Originally released in 2003, The Room has become a phenomenon. The independent film has gained a rabid cult following, with Rocky Horror-style midnight screenings at which fans quote lines and act out scenes—including Saturday's special screening at Cinema 21, which hopefully will be the first of several.

With its interminable sex scenes and abandoned plot threads, some could say The Room is a "bad" movie, but this raises the question of what makes a movie "good." Is it a comprehensible script? Believable acting? Sets that don't look like they're going to topple over at any second? The Room contains none of these elements, yet that hardly detracts from its remarkably high entertainment value. In fact, The Room may have you questioning the reasons you've ever enjoyed anything in your life—as well as serving as incontrovertible proof that making a movie is very, very difficult.

I was a little nervous to speak with The Room's mysterious writer/producer/director/star Tommy Wiseau. But on the phone, Wiseau was remarkably candid—no, I didn't find out where he got the six million dollars to make The Room, nor where his bewildering accent came from, but he was enthusiastic about The Room and upcoming projects.

MERCURY: There are fans in Portland who have only seen The Room on DVD, but you recommend seeing it more than once in the theater. Is there something important about sharing the experience with a large group of people?

TOMMY WISEAU: The reason I say to see it at least two or three times, even four times, is because there is so many obstacle. If you be honest, objectively speaking, there's no way in the world you can grasp all this stuff. And I don't care how good you are, how intelligent you are. You may have a diploma from Oxford.... I will argue with you [that] there's no way in the world you can see all the obstacle and then fully analyze the movie.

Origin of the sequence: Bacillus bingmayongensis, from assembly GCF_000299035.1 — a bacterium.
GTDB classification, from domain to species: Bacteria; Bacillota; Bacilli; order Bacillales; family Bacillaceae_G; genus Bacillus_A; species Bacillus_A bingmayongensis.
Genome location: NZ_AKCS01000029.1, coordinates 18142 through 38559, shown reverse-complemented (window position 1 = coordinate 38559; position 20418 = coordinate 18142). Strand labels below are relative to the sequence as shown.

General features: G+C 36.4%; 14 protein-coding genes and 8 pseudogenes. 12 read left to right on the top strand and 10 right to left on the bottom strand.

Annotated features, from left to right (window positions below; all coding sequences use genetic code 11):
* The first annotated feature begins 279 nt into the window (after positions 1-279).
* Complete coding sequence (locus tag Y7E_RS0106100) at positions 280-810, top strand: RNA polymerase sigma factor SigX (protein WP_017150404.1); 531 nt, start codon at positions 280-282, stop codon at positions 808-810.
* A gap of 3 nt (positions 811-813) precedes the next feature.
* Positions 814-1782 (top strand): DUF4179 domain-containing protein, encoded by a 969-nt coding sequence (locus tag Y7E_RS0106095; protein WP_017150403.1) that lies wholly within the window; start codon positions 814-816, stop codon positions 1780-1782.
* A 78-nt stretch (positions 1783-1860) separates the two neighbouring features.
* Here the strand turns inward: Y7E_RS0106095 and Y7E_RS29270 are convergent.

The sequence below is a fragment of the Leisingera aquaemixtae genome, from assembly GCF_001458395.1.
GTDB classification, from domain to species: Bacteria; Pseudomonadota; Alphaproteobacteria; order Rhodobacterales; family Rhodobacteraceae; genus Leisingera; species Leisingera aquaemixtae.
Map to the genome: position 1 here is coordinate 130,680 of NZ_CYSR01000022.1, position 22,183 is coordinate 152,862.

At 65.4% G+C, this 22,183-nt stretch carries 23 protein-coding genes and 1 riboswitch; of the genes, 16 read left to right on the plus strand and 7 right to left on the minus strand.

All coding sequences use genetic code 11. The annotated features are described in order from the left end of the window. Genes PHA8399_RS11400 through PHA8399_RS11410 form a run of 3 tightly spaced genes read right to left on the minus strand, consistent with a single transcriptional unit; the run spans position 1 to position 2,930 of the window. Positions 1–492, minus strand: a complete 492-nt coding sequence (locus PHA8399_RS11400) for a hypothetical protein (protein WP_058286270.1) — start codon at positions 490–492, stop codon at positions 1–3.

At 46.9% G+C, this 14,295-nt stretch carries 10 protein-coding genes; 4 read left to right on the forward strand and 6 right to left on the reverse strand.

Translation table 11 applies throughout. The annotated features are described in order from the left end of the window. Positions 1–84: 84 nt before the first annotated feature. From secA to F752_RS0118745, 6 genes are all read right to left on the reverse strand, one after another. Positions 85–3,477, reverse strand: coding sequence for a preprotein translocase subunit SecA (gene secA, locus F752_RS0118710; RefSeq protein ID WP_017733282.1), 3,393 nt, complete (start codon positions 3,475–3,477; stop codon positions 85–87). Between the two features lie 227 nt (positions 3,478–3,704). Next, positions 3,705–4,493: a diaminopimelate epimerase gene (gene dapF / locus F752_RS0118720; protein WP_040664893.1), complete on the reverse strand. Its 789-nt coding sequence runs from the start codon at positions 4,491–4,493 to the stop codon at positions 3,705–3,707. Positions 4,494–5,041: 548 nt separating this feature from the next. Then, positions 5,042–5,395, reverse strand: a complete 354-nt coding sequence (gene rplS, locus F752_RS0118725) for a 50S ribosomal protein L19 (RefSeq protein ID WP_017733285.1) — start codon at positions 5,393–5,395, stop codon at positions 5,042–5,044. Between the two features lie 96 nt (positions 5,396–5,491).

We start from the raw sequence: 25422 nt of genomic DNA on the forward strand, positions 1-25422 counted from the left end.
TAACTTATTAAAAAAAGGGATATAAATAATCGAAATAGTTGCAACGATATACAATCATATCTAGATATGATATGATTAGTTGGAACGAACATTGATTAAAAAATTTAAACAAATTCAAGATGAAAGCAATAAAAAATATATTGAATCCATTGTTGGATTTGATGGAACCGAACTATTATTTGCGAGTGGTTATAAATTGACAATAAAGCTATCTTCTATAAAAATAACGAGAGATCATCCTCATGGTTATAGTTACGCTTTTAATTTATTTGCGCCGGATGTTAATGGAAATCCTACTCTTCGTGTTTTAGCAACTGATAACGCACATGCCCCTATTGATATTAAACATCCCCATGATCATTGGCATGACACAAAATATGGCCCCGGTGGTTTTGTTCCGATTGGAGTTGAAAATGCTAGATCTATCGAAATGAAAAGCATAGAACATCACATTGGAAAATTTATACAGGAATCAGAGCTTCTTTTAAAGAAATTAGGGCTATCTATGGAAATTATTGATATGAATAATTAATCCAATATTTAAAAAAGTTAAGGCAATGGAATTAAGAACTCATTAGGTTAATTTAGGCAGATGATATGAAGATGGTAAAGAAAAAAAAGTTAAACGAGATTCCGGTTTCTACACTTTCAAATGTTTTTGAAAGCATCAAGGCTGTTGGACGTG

What other filmmakers are you inspired by?

I inspire myself every day of my existence. But my creativity is connecting to the creativity of Tennessee Williams, Orson Welles, Hitchcock, and others, because we are on the same page.

Is there one project in particular you've always wanted to do?

Actually yes, but I cannot tell you, I'm sorry, man. The reason for it is because you will print and you may actually... um, okay, lemme tell you this way. I give you little hint. It's related to Batman. Okay? And I rest my case....

Since you're a nice guy I'll give you another clue. You're from Portland, you guys are very nice people. It's related to one of the actors who just passed away, and I think I give you enough clue. So actually, I did little scene on the Comic-Con. I don't know if you're familiar with San Diego?


We have really great reception there! I did this scene, actually, with two Batmans. I played the character, and again, I don't want to say it. You do the research.

For a complete transcript of our email and telephone interviews with Tommy Wiseau, go here.